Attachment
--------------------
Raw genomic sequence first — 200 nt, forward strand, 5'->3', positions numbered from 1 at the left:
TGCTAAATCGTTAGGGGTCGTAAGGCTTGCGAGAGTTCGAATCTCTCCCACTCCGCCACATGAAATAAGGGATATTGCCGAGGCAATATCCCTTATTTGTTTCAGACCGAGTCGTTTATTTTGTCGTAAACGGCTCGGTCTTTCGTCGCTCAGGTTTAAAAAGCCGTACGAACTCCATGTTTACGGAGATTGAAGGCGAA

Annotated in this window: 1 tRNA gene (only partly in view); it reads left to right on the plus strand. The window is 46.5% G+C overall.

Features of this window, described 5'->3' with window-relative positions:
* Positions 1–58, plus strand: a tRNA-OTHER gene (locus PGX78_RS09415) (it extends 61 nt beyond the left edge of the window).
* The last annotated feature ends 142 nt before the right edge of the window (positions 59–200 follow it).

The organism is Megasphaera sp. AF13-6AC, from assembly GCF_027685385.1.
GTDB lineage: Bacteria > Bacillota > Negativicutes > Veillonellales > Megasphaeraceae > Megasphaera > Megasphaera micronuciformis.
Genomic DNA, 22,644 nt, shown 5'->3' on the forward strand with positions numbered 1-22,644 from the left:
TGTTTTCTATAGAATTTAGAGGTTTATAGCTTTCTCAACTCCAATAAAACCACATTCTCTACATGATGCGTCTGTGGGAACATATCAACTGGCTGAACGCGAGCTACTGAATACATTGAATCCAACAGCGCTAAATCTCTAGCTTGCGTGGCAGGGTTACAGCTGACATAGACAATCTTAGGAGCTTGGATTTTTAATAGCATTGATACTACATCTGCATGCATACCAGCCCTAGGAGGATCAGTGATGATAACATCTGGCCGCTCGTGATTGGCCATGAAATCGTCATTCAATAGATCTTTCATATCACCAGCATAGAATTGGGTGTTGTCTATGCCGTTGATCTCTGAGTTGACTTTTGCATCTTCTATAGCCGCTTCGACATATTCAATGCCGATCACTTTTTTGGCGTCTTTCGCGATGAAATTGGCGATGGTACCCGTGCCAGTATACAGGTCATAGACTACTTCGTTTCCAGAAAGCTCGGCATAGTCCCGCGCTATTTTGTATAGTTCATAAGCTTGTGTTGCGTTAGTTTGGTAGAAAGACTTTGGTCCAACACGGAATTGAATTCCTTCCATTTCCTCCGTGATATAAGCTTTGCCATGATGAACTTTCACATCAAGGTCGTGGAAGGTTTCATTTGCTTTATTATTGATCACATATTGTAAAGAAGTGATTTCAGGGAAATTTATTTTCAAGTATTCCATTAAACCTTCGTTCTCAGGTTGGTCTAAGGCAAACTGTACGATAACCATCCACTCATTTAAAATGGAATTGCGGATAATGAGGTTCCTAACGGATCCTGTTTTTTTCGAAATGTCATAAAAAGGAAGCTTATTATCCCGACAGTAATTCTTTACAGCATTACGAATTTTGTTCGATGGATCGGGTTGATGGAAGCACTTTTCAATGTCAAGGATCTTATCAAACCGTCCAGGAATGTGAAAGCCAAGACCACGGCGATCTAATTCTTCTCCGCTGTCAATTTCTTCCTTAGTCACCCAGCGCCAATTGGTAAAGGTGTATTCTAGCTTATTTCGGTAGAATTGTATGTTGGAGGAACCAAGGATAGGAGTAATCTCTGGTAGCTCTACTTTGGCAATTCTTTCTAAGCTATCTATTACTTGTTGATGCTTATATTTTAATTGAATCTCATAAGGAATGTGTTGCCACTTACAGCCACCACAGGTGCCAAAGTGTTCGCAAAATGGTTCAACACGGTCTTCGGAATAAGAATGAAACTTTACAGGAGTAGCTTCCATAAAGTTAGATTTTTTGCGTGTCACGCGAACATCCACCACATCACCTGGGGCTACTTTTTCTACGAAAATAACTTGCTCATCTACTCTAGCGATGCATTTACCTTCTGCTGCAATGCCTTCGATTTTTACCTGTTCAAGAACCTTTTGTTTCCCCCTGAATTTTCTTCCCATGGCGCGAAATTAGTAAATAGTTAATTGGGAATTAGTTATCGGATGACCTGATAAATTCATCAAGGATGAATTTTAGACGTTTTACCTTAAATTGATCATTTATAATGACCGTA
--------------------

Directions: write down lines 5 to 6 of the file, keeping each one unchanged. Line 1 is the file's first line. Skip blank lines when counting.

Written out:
* Positions 1–58, plus strand: a tRNA-OTHER gene (locus PGX78_RS09415) (it extends 61 nt beyond the left edge of the window).
* The last annotated feature ends 142 nt before the right edge of the window (positions 59–200 follow it).